My sister and I always tried talking my mom into getting a dishwasher, but she said she had two perfectly good dishwashers right there. Keeping the house clean and picking up yard work, we’ve always raised a garden my whole life so we’d help with that. And I didn’t get paid for chores. I hear about kids these days who get paid for chores, but that was your cost of living there in my house. Just helping out our parents the best way we can. They worked hard to keep us fed and clothed and a good life, so that was our repay to them.
Ever since I was small, I remember going in the garden and picking beans, picking corn, canning tomatoes, just everything. Still to this day, my family raises a garden. My sister and I raise a garden together. My grandma, who is eighty-one, raises a full garden. We have all the good things you could want; beans and tomatoes and corn and squash and cabbage and lettuce. It becomes a family affair, we all help each other can and pick. We just do it all together. I love it.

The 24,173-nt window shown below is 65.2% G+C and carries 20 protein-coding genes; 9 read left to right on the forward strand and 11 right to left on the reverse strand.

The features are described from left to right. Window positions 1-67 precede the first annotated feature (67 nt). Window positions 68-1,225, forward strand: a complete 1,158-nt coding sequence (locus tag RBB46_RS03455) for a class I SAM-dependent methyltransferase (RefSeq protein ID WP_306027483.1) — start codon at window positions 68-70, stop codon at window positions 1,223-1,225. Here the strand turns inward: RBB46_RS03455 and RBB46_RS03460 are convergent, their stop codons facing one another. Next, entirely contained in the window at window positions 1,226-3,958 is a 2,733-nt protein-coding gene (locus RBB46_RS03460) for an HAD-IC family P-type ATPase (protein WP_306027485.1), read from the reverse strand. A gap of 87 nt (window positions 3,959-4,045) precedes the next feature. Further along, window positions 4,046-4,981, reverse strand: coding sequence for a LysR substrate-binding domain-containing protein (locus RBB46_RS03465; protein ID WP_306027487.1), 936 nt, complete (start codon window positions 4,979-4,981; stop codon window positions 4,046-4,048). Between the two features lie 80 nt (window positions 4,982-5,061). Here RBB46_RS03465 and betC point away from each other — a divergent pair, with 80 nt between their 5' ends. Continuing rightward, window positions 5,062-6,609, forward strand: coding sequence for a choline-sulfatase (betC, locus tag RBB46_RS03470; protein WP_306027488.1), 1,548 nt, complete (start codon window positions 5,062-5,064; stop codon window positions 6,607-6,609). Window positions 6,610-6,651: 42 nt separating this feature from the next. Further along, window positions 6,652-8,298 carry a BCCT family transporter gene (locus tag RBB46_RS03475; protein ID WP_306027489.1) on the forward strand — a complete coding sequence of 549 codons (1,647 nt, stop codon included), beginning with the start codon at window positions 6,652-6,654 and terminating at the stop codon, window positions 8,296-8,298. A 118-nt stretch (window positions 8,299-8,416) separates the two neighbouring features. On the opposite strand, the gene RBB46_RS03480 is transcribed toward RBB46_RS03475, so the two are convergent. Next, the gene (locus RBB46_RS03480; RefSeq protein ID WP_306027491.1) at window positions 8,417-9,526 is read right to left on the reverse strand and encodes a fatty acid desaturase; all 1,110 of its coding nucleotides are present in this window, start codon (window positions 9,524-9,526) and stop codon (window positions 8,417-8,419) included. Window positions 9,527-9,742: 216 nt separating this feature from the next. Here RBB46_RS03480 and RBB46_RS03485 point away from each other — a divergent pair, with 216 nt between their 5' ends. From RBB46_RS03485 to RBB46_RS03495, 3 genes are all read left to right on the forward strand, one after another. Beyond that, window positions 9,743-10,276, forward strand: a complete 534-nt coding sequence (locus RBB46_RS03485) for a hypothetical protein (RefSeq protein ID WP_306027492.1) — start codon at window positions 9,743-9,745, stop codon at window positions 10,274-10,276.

[Appalachian food] Lord, I could go on about that for forever. My mom likes to tell about when my sister first started school. She came home [from school] and she’d always be super hungry, as soon as she got home she’d want something to eat. As the weeks progressed, she come home and she’d just be really upset.
Finally, my mom was like, ‘What’s wrong Sara?’ [Sara] said, ‘They’re feeding us fake food!’ It was because we had always been raised on garden food, we didn’t eat out of cans. My mom didn’t buy can corn or canned beans or carrots. It was all stuff from our garden, and then we preserved it. So she referred to [the school food] as fake food.